Skip to content

Barvinok explores struggles of Ukrainian people

“It has been directly meaningful to the Ukrainian community but people from many walks of life have connected with the story,” Makuch said. “Anyone who has a relationship with immigration displacement and going through the learning of your past to understand who you are now.”
BloodofOurSoilPromoPhotos0120-768x512
Barvinok will be performed at artsPlace on Oct. 6 and 7 at 7:30 p.m. Submitted Photo

CANMORE – While Barvinok is set in Ukraine in 2017, its story is all the more impactful and relevant in 2022.

Inspired by the journals her grandmother kept during the Second World War, Lianna Makuch wrote Barvinok to tell a personal story of the experience of war, both past and present. In reading the journals, Makuch found the sentiments her grandmother shared 70 years ago are the same sentiments people were sharing in Ukraine at the time during the Revolution of Dignity in February 2014.

“The play takes place in 2017, just three years after Russia’s invasion of Eastern Ukraine,” Makuch said. “It is about a woman, Hania, who is taking care of her aging grandmother.”

In the play, Hania’s grandmother has moved into a long-term care centre. She is agitated, confused and something from her past is haunting her.

“She asks Hania to return to their Ukrainian homeland to seek out a missing piece of their family history,” Makuch said. “She returns to Ukraine and finds herself on the edge of an ongoing war. She meets people and is confronted with the truth of her grandmother’s past.”

Travelling to Ukraine is exactly what Makuch did, first in 2017, then again in 2018. She interviewed dozens of people impacted by the ongoing war, which helped her with writing the play.

“Even though the play takes place in 2017, it is more relevant than ever,” Makuch said. “The war has been ongoing since 2014. When I started writing this play, so many people didn’t even know a war was happening in eastern Ukraine.”

The play’s first iteration was produced in Edmonton in 2018, then in Toronto in 2019. After that, the play’s tour was put on hold because of COVID-19.

“Since that happened, the world has escalated and Russia has launched the full-scale invasion,” Makuch said.

The first part of the play, which takes plance in Canada, explores the relationship with Hania’s grandmother and mirrors Makuch’s own discovery of her grandmother’s life through journals.

“She reads through her grandmother’s journal and learns about her grandmother’s journey through the Second World War,” Makuch said. “In the same way the Second World War helped us understand the situation in Ukraine in 2017, I really think now the play’s discussion about the war in 2017 really helps us understand the situation now.”

In the spring, Ukraine was the main topic of news in the western world, but since then, coverage has ebbed and flowed as the world moves on. Makuch hopes her play gets the struggle of Ukraine back into the minds of Canadians.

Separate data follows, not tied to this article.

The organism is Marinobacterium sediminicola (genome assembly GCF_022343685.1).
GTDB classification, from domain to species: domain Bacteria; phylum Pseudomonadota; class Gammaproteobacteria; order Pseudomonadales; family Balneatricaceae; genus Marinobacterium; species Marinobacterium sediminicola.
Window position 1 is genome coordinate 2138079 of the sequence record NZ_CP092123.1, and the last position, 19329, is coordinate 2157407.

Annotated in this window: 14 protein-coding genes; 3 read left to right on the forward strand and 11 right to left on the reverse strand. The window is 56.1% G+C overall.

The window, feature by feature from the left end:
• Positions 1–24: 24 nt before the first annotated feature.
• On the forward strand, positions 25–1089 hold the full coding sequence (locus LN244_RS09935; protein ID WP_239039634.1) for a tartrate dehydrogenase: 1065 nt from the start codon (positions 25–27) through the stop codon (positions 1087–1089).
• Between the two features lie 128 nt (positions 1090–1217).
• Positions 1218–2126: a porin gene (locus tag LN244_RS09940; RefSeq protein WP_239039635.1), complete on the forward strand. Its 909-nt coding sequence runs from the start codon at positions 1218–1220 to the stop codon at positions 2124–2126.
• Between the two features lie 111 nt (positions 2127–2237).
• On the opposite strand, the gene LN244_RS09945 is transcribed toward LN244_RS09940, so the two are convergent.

“People’s focus drifts away from what happens in Ukraine, but that doesn’t mean the war has ended by any means,” Makuch said. “The nuclear threat is extremely high. The war is not over. Ukraine is doing extremely well in its counter-offensive, but the aggressor counts on our attentions waning and the West forgetting about Ukraine.”

Since the first performance, Makuch says people have found it extremely meaningful.

“It has been directly meaningful to the Ukrainian community but people from many walks of life have connected with the story,” Makuch said. “[Especially] anyone who has a relationship with immigration displacement and is going through the learning of your past to understand who you are now.”

While the play is about the Ukrainian people, it is something that people of all heritages can find something in.

“This show is not just for Ukrainians,” Makuch said. “What I hope people get from this is an emotional understanding of the vast geopolitical situations that can mean very little when you read it in black and white.”

Since it was first performed in 2019, and with the changing world, the play has been reapproached. It is essentially the same script, but it is a new iteration of the show now.

Makuch is also excited about the performance at artsPlace in Canmore due to the area’s long history with Ukrainians, including an art fundraiser early in the war that donated funds to help Ukrainians.

“That was meaningful and touching that people cared in the community,” Makuch said. “There is also the connection with the Ukrainian internment camps outside of Banff. There is Ukrainian history and roots in the Canmore and surrounding community.”

Tickets are $35 each, or $29.75 for artsPlace members. Barvinok will be performed at 7:30 p.m. on Oct. 6 and 7 at artsPlace in Canmore.